Farmers facilitating the adoption of new meadowfoam establishment practices

Project Overview

Project Type: Research and Education
Funds awarded in 2005: $67,078.00
Projected End Date: 12/31/2008
Region: Western
State: Oregon
Principal Investigator:
George Hoffman
Oregon State University

Annual Reports


  • Additional Plants: meadowfoam


  • Crop Production: conservation tillage
  • Education and Training: demonstration, farmer to farmer, on-farm/ranch research, participatory research
  • Farm Business Management: whole farm planning
  • Pest Management: cultural control, economic threshold, field monitoring/scouting, integrated pest management
  • Production Systems: general crop production
  • Soil Management: soil analysis

    Proposal abstract:

    Meadowfoam is an oilseed crop and a key to diversification in the grass seed cropping systems in the Willamette Valley, Oregon. In addition to growing for meadowfoam seed yield, many grass seed growers view meadowfoam as a key rotational crop to control weeds and pathogens in their grass seed fields. On the winter saturated/flooded soils in the south Willamette Valley, meadowfoam is currently one of few options other than another season of grass seed production. Reducing production costs, key to increase farm sustainability in many cropping systems, is even more significant for meadowfoam growers. As co-owners of the meadowfoam growers cooperative (OMG), growers are not paid for the seed they produce until the oil from that year’s crop is sold. Currently, this means that the capital the producers spent to produce the crop is not returned until 1.5 to 2 years after the crop is grown. Traditionally meadowfoam is planted into a plowed or disked seedbed. This requires planting before the onset of heavy fall rains in late October. No-till (or broadcast) planting meadowfoam later in the fall provides an avenue to reducing production costs and improving weed control. Our data from past years (Fund for Rural America Grant, WSARE) show that late planted no-till meadowfoam produces yields equal to, and sometimes greater than, the traditionally planted crop. Straw from the previous grass seed crop traditionally has to be managed through field burning, baling, or plowing. Further cost saving can be realized once we determined that meadowfoam can be no-till through a full-straw load that has been flailed in summer and left to settle until planting in mid to late fall Our grower survey, part of the previous WSARE grant, revealed that growers place their trust in a variety of information sources, and that university researchers were necessarily not high on that list. Interactions among growers, their respective experiences with new establishment methods, and on–farm trials ranked higher on that list. We are using farmer-to-farmer interactions as our key to spreading the use of the new establishment methods. Producer involvement will be to help choose their farm-appropriate entries, design and execute the field layout and field tasks, serve as co-presenters at field days, and serve as ‘new practices innovators.’ The primary objective of this project is to work with additional growers, who will act as sources of information and experience on no-till practices.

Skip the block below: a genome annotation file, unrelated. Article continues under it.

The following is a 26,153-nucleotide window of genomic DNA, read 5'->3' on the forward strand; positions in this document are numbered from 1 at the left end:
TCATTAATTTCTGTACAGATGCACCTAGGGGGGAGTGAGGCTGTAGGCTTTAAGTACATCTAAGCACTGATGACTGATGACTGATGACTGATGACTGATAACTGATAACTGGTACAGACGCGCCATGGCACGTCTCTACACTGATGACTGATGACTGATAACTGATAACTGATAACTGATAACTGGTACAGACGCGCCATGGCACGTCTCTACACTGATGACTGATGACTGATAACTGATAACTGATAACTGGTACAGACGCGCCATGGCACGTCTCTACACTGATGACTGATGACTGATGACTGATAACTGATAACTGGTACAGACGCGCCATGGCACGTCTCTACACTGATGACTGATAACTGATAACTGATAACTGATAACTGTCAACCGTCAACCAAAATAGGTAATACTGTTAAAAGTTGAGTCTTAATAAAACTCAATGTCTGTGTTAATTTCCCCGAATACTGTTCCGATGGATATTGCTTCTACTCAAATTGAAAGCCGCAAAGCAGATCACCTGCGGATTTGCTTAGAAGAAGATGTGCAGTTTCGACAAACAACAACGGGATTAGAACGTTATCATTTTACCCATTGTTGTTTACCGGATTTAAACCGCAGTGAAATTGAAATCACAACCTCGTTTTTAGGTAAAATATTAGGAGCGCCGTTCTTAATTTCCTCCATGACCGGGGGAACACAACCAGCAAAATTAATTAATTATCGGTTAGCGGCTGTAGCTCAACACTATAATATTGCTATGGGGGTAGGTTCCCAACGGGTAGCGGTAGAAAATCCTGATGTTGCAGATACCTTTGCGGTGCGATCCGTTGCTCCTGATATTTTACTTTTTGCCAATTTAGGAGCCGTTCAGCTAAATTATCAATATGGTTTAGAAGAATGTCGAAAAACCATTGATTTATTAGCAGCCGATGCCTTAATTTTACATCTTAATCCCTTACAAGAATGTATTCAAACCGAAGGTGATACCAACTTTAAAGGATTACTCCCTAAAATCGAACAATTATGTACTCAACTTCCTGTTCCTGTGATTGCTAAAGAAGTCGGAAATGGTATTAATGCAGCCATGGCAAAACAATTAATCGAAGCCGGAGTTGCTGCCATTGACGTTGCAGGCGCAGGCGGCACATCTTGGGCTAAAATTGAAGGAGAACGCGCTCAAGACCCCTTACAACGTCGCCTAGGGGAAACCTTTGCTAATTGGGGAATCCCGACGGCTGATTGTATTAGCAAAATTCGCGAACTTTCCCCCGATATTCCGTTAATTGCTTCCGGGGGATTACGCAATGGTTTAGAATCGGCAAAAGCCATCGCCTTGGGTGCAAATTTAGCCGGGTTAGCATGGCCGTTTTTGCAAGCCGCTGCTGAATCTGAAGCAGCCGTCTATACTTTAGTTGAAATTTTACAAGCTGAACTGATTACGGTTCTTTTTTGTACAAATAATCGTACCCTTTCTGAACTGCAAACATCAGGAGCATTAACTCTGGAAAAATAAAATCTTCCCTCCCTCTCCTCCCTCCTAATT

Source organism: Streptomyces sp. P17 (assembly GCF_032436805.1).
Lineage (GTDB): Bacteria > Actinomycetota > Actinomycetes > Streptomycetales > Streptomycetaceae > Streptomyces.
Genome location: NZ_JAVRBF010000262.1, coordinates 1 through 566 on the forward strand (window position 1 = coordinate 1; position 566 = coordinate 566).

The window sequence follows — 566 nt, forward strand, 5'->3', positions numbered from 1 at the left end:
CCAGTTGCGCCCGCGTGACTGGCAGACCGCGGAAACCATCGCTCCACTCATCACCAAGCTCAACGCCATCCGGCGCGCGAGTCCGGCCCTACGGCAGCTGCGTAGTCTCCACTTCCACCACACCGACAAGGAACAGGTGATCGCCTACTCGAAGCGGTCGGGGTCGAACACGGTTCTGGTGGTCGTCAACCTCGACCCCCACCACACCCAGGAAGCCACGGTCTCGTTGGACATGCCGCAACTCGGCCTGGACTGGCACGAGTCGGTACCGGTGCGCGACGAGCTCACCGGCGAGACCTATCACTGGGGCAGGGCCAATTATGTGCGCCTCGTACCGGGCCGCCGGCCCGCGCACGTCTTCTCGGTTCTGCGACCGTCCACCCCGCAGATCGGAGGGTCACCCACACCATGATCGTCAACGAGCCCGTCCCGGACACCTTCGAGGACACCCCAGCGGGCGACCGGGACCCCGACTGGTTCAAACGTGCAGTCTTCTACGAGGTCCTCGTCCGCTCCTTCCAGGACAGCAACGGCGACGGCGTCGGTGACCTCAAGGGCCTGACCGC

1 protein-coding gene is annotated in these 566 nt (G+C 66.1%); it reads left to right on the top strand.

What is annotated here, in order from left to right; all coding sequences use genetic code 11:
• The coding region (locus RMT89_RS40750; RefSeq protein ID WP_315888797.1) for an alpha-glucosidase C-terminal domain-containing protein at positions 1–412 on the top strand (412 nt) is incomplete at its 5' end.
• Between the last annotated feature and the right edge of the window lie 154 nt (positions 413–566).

Project objectives from proposal:

    I) Determine if seed and oil yields of late planted no-till or broadcast meadowfoam, and full straw load plantings, compare to yields from traditionally planting meadowfoam.

    2) Determine if weed and insect pest populations are lower in late planted meadowfoam.

    3) Document production cost savings from the new establishment methods for each farm.

    4) Improve producer skills in: 1) producing meadowfoam using the new establishment practices, 2) managing their nitrogen fertilizer program and meadowfoam fly (MFF) control, and 3) economic analysis of production costs and returns.

    5) Develop grower educational products through collaborations with the Director of Production/Research for the OMG - Meadowfoam Oil Seed Growers cooperative and the meadowfoam producers.

    Any opinions, findings, conclusions, or recommendations expressed in this publication are those of the author(s) and do not necessarily reflect the view of the U.S. Department of Agriculture or SARE.